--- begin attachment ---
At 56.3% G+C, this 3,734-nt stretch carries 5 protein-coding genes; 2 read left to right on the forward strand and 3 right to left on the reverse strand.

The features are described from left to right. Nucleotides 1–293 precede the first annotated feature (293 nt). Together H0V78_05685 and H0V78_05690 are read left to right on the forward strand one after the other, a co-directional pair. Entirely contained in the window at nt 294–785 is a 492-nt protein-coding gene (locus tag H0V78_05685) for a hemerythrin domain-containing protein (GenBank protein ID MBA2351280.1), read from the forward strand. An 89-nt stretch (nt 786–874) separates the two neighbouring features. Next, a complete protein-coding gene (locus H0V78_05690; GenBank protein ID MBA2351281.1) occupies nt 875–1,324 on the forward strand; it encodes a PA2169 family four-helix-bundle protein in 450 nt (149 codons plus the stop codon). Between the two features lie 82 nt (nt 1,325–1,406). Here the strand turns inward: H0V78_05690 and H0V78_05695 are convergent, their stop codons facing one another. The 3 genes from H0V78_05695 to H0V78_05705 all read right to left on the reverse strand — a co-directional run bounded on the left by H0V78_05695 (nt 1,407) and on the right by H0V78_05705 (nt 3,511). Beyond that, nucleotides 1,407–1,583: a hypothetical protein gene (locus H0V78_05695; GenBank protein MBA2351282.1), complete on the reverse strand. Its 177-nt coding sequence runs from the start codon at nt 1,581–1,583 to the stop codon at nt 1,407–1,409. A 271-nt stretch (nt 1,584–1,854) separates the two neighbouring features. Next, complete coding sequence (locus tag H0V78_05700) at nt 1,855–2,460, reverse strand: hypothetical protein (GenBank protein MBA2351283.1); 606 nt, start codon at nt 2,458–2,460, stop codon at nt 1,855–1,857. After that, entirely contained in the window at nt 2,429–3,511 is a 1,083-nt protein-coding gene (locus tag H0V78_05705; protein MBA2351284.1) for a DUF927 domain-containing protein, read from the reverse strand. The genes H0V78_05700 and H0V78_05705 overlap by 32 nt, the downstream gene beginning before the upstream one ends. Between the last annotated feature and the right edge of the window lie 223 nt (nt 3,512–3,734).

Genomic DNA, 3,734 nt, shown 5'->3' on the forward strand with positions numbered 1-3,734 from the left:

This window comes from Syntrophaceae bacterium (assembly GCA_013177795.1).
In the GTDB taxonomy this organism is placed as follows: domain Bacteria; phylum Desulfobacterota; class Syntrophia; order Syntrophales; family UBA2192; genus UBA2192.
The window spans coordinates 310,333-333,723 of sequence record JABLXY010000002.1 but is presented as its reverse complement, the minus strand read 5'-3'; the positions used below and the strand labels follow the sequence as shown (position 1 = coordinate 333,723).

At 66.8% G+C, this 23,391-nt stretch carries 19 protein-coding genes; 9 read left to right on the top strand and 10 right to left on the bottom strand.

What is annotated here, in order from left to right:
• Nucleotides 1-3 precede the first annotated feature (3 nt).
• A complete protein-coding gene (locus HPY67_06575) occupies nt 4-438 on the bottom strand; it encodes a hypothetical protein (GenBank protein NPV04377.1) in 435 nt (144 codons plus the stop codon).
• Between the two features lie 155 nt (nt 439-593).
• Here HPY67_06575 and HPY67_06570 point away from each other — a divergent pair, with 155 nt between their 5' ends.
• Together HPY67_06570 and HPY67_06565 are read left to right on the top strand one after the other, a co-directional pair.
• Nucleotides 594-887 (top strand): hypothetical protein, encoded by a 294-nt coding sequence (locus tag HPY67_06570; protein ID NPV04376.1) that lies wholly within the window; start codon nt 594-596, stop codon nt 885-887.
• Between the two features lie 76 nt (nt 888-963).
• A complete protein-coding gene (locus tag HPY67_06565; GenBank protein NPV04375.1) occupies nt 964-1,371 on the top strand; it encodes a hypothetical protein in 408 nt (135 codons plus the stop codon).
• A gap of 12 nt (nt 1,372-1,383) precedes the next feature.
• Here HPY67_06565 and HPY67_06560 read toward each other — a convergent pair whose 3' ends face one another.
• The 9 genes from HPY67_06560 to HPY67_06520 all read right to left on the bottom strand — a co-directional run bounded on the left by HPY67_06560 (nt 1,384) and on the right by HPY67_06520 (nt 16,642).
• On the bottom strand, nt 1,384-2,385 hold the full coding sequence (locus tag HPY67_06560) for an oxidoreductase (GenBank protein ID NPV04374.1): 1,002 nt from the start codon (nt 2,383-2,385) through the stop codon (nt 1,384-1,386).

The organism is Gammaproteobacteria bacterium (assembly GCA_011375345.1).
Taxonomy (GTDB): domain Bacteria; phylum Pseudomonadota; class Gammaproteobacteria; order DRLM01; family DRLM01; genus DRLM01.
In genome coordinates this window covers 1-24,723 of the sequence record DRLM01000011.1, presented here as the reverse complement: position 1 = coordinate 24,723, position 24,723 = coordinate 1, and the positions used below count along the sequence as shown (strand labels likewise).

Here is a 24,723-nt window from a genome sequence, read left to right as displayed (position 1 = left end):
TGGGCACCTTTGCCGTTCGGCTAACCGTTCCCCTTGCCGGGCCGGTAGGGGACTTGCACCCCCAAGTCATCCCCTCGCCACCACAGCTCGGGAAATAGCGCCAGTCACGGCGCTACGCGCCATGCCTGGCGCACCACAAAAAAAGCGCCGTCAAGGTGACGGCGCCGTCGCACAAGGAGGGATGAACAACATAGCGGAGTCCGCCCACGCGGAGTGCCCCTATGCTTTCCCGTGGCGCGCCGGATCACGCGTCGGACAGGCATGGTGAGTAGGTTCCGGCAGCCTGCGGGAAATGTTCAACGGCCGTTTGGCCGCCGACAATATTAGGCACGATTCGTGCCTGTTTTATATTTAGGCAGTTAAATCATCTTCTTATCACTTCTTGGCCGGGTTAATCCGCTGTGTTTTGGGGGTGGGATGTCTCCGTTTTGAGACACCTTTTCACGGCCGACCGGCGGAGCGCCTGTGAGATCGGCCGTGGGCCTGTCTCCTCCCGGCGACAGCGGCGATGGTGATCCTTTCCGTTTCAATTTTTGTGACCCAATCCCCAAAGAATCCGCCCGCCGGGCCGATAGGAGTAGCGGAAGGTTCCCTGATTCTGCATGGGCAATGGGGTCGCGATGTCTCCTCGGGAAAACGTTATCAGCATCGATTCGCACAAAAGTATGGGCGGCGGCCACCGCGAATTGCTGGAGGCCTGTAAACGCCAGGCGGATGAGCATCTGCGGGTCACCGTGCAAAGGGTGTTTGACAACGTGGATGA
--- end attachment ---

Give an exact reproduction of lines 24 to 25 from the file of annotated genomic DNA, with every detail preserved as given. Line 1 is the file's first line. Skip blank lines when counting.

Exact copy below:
Here is a 24,723-nt window from a genome sequence, read left to right as displayed (position 1 = left end):
TGGGCACCTTTGCCGTTCGGCTAACCGTTCCCCTTGCCGGGCCGGTAGGGGACTTGCACCCCCAAGTCATCCCCTCGCCACCACAGCTCGGGAAATAGCGCCAGTCACGGCGCTACGCGCCATGCCTGGCGCACCACAAAAAAAGCGCCGTCAAGGTGACGGCGCCGTCGCACAAGGAGGGATGAACAACATAGCGGAGTCCGCCCACGCGGAGTGCCCCTATGCTTTCCCGTGGCGCGCCGGATCACGCGTCGGACAGGCATGGTGAGTAGGTTCCGGCAGCCTGCGGGAAATGTTCAACGGCCGTTTGGCCGCCGACAATATTAGGCACGATTCGTGCCTGTTTTATATTTAGGCAGTTAAATCATCTTCTTATCACTTCTTGGCCGGGTTAATCCGCTGTGTTTTGGGGGTGGGATGTCTCCGTTTTGAGACACCTTTTCACGGCCGACCGGCGGAGCGCCTGTGAGATCGGCCGTGGGCCTGTCTCCTCCCGGCGACAGCGGCGATGGTGATCCTTTCCGTTTCAATTTTTGTGACCCAATCCCCAAAGAATCCGCCCGCCGGGCCGATAGGAGTAGCGGAAGGTTCCCTGATTCTGCATGGGCAATGGGGTCGCGATGTCTCCTCGGGAAAACGTTATCAGCATCGATTCGCACAAAAGTATGGGCGGCGGCCACCGCGAATTGCTGGAGGCCTGTAAACGCCAGGCGGATGAGCATCTGCGGGTCACCGTGCAAAGGGTGTTTGACAACGTGGATGA